Submitted by Alice on Fri, 2017-08-04 15:44
Whether or not she goes on to win the prize, Fiona Mozley certainly scoops the award for the most unusual writing method. At 29 she is the second youngest nominee ever, after Eleanor Catton, and so perhaps it is no surprise that she wrote Elmet on her phone. The setting for the novel came to her on the train back from a visit to her parents in York: “I was looking out at the South Yorkshire landscape, the copses and outbuildings. I already had questions I wanted to explore, and those things came together.” And the phone was simply because she was so busy trying to keep afloat in London: “To get it finished I just had to take it one sentence at a time, whenever I could.” She puts all those commuters playing Candy Crush on their way in to work to shame.
The different ways people approach the Man Booker longlist was nicely illustrated by a recent piece that ran with the headline: “Women Make Up Almost Half of the Man Booker Prize 2017 Longlist. And half of them are women of colour.” The note of surprise is perhaps unwarranted: the last decade has seen the Man Booker won by Kiran Desai, Anne Enright, Hilary Mantel (twice) and Eleanor Catton. As to women of colour, previous winners and shortlistees number Ruth Prawer Jhabvala, Arundhati Roy, Kiran Desai, Anita Desai, Ahdaf Soueif, Andrea Levy, Jhumpa Lahiri, and Zadie Smith among others. It is often assumed that longlists and shortlists are tweaked for balance, but it is not the case – at least not with the Man Booker. It was only after judges had settled on their 13 titles that Lola Young, the chair of this year's judges noted that what they had come up with was “a diverse spectrum – not only of voices and literary styles but of protagonists too, in their culture, age and gender”.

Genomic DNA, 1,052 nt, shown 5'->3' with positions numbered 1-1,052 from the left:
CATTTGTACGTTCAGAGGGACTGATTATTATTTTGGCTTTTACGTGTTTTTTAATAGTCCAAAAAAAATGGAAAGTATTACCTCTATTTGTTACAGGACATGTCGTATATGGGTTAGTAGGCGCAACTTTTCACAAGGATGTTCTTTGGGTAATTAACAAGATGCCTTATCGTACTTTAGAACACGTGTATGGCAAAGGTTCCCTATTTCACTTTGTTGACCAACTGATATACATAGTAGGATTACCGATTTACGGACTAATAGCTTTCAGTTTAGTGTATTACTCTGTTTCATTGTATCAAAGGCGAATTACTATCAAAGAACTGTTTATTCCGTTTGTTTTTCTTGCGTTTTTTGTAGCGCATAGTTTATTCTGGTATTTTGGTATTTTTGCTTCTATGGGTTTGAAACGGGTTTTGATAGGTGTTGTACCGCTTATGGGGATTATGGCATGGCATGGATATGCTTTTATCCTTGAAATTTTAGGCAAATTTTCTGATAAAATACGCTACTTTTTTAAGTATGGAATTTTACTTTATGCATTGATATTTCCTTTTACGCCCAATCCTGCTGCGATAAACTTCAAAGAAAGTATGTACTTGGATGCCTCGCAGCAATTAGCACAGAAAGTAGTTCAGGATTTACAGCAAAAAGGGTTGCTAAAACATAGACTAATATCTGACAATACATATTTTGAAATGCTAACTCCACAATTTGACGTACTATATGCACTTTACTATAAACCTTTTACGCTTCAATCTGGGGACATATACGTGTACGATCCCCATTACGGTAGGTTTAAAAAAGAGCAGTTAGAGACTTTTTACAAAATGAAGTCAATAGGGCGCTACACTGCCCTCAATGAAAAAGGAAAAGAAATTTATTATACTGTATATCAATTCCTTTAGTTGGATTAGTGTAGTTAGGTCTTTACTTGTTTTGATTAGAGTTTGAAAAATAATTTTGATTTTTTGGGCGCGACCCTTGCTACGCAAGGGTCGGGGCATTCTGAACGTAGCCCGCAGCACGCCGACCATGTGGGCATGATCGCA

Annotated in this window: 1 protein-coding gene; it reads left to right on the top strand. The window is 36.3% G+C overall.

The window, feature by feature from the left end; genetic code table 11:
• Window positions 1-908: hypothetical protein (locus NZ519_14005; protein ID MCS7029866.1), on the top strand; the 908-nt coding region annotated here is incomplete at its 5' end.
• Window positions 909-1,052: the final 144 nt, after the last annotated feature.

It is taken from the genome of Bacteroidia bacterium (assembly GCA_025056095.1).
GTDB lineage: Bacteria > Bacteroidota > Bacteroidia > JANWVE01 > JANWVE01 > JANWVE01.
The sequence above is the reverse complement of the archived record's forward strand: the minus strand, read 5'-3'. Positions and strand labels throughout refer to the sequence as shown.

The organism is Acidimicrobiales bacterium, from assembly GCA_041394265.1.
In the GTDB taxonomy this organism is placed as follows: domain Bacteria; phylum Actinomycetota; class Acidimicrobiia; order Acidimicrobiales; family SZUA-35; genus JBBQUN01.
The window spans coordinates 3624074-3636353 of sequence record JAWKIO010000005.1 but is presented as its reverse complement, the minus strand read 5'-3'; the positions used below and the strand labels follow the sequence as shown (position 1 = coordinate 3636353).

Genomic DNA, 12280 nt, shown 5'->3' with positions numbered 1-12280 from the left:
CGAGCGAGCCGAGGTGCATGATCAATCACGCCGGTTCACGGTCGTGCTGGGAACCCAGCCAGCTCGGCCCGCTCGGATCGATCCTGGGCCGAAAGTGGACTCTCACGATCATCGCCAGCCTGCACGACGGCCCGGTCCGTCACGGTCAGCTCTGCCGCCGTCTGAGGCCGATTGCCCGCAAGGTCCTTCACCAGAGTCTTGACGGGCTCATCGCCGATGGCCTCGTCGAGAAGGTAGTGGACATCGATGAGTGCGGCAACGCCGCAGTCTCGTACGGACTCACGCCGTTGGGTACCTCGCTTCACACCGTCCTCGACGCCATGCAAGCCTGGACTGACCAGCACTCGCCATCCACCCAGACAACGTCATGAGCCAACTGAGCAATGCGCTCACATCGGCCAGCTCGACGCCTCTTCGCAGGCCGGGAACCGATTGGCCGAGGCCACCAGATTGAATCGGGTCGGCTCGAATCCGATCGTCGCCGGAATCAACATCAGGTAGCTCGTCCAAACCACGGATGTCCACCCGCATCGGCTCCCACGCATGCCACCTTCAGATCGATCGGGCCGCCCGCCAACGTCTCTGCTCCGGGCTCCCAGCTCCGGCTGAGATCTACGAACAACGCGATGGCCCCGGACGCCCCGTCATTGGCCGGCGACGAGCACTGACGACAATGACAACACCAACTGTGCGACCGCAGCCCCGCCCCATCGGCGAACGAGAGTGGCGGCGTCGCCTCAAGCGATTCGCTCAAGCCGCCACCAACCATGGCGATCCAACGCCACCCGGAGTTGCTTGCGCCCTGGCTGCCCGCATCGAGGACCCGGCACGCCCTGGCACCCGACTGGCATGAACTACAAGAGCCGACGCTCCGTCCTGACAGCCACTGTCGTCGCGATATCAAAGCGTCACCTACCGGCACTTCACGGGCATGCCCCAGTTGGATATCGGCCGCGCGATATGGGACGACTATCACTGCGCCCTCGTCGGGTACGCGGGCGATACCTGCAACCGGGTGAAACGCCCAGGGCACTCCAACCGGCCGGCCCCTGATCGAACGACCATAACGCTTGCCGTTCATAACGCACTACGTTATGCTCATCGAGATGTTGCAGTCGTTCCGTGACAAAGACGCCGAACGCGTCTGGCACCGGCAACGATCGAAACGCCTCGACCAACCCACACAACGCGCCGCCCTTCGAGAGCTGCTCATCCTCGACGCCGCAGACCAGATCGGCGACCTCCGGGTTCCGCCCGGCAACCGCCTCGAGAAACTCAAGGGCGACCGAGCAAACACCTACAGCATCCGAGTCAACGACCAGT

The literary magazine Granta is offering a useful service to Man Booker followers. “Let’s be clear,” it announces, “it’s very unlikely that you will find the time to read 13 novels in the next three months . . . there are just too many op-eds, Twitter threads and Game of Thrones series. Who can afford to buy 13 (mostly hardback) books these days anyway?” So, it says, “a reasonable goal might be to read two books on the list”. It offers to help prospective readers choose which two books they should for go for through what it calls “speed dating”. Granta has rounded up interviews, short stories and extracts by the 13 longlistees, helpfully providing links. Once you have sifted these first impressions, the theory goes, you'll be better informed as to which book you'll want to take home for the night.
Perhaps with this in mind, Hertfordshire County Council's library service website has its own Man Booker subsection. It offers a brief synopsis of each of the 'Man Booker Dozen' and then a link that will take residents straight to the reservations page. Congratulations to them on their initiative. Perhaps some local councillor with a vision is determined to make the good folk of St Albans, Watford and Bishop's Stortford the best-read in the country. Conspiracy theorists might have fun with the number of copies of each title held across the county: while there are exactly 100 copies of Arundhati' Roy's The Ministry of Utmost Happiness and 87 copies of Paul Auster's 4 3 2 1 on Hertfordshire's library shelves, there are just four copies of Jon McGregor's Reservoir 13 and a lonely single copy of Emily Fridlund's History of Wolves.